Embarrassment was a better option
GOP dodges bullet by falling flat
People often embarrass themselves further in attempts to avoid embarrassment. Sometimes, they injure themselves while doing that, too. But sometimes, you dodge a bullet when you fall flat on your face.
Consider the majority party in the Senate, which fell on its face in the wee hours of Friday morning by failing to pass a health care bill. It fell while still holding its “repeal Obamacare” banner high, as they did through four elections. About 1:30 a.m. Eastern time, they just could not come up with a coherent plan to do that. Like students pulling an all-nighter to finish a term paper, their slipshod improvisation failed to pass.
Passing something would not have undone the embarrassment of having to make something up on the fly after seven years of declaring Obamacare the worst thing ever. Now the whole rest of the GOP agenda is in danger. Scaling back health care expenditures are key to that agenda. Consider how that added to the enormous pressure is to pass something. I wonder how many senators were only willing to vote for that crazy improvisation of a repeal bill because of that pressure.
Some hate Obamacare so much they cannot imagine anything worse. Yet an old cliche is true: Things could always be worse. So I am not convinced that the GOP did not dodge a bullet here. I am not at all convinced the rest of the agenda, even if it passed, could offset the political damage of a bad health care bill. I understand the Republicans want to do something, anything to convince people that having a GOP majority is useful. OK. “First, do no harm,” as the doctors say.
No one should have realistically expected the GOP to have a finished bill ready to go in January, but the lack of even a broad agreement in principle shows a truly shocking amount of drift. Donors to the GOP who were driven by opposition to Obamacare should ask for a refund.
The drift does not end in Congress. There are other ways besides passing a bad bill to make things worse. For example, there is irrational denial. “I’m not going to own it,” the president has said. “I can tell you the Republicans are not going to own it. We’ll let Obamacare fail and then the Democrats are going to come to us.” Then the tweety bird-in-chief Twittered out Friday morning, “As I said from the beginning, let Obamacare implode, then deal. Watch!”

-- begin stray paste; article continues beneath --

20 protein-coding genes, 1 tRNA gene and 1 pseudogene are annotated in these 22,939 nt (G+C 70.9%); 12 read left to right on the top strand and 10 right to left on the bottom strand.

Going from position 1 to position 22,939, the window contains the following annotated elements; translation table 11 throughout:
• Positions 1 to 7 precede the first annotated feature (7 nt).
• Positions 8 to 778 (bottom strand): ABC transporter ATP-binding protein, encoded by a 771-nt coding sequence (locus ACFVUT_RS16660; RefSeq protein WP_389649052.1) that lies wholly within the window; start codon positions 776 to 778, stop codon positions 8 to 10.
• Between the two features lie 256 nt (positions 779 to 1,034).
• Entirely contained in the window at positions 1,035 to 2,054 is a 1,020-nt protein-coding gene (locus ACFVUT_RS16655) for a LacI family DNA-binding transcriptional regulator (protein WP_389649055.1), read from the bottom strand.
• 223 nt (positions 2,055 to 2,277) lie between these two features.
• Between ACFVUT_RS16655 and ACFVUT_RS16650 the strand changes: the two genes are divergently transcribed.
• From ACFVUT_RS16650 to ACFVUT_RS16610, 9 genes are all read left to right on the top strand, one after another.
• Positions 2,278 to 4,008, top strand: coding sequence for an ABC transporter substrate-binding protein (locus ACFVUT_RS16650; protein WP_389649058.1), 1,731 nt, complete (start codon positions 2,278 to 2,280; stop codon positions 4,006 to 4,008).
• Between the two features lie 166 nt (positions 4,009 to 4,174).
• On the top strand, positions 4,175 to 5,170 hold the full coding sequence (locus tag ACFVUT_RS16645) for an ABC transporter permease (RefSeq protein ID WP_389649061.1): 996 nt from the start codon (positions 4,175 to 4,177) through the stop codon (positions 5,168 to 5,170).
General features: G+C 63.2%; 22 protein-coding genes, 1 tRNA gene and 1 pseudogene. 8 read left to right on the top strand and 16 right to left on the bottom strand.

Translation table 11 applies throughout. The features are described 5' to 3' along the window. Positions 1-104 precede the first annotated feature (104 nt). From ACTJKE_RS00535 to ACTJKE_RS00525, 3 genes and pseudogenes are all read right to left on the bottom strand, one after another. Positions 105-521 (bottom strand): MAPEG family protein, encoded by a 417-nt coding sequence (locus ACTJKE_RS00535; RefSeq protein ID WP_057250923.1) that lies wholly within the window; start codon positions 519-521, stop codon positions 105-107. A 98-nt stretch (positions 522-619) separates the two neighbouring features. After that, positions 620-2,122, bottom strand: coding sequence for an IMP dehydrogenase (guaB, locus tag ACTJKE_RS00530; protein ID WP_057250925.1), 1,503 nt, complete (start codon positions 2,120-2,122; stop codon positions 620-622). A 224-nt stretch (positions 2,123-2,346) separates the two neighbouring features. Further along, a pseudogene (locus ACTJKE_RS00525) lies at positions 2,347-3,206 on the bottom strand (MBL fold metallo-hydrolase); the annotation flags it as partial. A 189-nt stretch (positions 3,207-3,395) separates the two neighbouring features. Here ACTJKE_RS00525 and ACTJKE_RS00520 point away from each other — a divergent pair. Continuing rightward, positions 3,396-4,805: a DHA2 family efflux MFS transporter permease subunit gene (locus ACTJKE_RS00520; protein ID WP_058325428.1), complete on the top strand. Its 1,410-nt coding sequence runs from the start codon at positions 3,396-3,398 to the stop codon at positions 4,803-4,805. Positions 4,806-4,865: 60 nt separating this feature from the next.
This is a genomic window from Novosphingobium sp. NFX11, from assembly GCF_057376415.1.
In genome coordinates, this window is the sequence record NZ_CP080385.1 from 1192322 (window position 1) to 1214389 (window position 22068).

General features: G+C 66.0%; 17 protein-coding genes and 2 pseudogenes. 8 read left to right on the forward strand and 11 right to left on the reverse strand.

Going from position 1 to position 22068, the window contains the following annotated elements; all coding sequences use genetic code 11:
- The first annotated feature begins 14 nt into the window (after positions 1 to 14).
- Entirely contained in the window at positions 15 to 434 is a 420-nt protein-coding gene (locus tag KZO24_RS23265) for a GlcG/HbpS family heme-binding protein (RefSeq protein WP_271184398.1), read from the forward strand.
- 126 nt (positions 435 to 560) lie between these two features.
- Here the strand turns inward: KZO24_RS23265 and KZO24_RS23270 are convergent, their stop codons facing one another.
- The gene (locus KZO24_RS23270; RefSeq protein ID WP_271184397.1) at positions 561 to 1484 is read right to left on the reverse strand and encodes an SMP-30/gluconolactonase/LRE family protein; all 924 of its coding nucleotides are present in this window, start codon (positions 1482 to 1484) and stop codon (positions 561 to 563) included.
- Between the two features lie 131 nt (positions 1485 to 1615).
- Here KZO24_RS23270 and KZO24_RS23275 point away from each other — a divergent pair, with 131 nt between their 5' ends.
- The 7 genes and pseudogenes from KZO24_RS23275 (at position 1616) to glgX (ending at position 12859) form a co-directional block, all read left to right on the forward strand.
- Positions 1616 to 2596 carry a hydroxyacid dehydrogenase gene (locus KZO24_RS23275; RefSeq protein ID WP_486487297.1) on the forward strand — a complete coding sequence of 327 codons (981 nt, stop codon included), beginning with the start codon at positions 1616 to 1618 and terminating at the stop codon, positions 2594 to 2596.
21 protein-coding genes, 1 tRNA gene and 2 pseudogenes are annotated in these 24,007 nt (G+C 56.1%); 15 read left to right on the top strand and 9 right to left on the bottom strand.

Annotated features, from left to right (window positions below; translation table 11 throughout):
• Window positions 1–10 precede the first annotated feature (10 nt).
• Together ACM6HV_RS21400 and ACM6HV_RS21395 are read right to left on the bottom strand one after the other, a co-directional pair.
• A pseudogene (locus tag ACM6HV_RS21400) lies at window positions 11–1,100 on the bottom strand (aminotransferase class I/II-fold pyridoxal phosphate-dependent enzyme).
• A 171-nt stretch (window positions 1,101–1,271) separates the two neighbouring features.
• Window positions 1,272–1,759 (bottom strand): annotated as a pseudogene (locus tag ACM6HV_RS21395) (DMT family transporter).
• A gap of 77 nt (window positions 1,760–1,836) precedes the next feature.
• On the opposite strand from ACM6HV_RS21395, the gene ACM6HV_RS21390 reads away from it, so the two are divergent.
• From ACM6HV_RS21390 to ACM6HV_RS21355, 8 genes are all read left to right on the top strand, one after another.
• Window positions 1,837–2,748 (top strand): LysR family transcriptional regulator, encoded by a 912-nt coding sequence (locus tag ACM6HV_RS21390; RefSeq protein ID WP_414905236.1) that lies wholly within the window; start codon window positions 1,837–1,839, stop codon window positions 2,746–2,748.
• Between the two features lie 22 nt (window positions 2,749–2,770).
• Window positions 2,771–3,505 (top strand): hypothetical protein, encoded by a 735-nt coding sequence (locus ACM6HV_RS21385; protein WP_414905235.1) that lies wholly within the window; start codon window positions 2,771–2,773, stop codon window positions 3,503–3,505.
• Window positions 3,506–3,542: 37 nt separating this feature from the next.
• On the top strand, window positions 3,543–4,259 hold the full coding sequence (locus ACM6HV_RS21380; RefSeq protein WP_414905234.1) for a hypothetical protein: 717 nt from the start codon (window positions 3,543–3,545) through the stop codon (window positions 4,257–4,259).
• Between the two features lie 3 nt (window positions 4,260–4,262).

“Letting Obamacare fail” has been the GOP plan for seven years running. It got them where they are today.
The buck still stops at the president’s desk whoever happens to be sitting behind it. A BBC commentator nailed the analysis of the president’s stance: “By telling Americans he’s going to let the U.S. health care system collapse in order to rally support for an eventual fix, he’s essentially taking responsibility for anything bad that happens in the coming days. Despite his protestations that he won’t ‘own’ what happens next, he just stuffed the receipt in his pocket.”
As for the Democrats coming crawling, no Democrat would work with a president or party as long as the stated hope and goal is destroying the plan the Democrats want saved. I heard a Republican voter quoted about health care on the radio a while ago. He complained that bipartisanship means “giving the Democrats what they want.” Well, sir, whoever you are, maybe that is because Democrats know what they want and your party does not.
As for other ways things could get worse, there was the whole the idea of repealing Obamacare now and replacing later. I do not have enough space left this week to describe half of what was wrong with that idea, but will hit a few high points:
First, even most Republicans polled want a replacement plan before there is a repeal. Only 27 percent of Republicans want a repeal even if there is no replacement ready, The Associated Press reported from a poll it conducted with the University of Chicago. Second, uncertainty in the markets drive up prices. Repeal without replacement would create more uncertainty. Finally, any realist must accept the risk that the GOP will probably not be able to do in two years what they have flamboyantly failed to do in seven. The likely result at the end of two years would be just another extension anyway.
First do no harm. Embarrassment does no harm.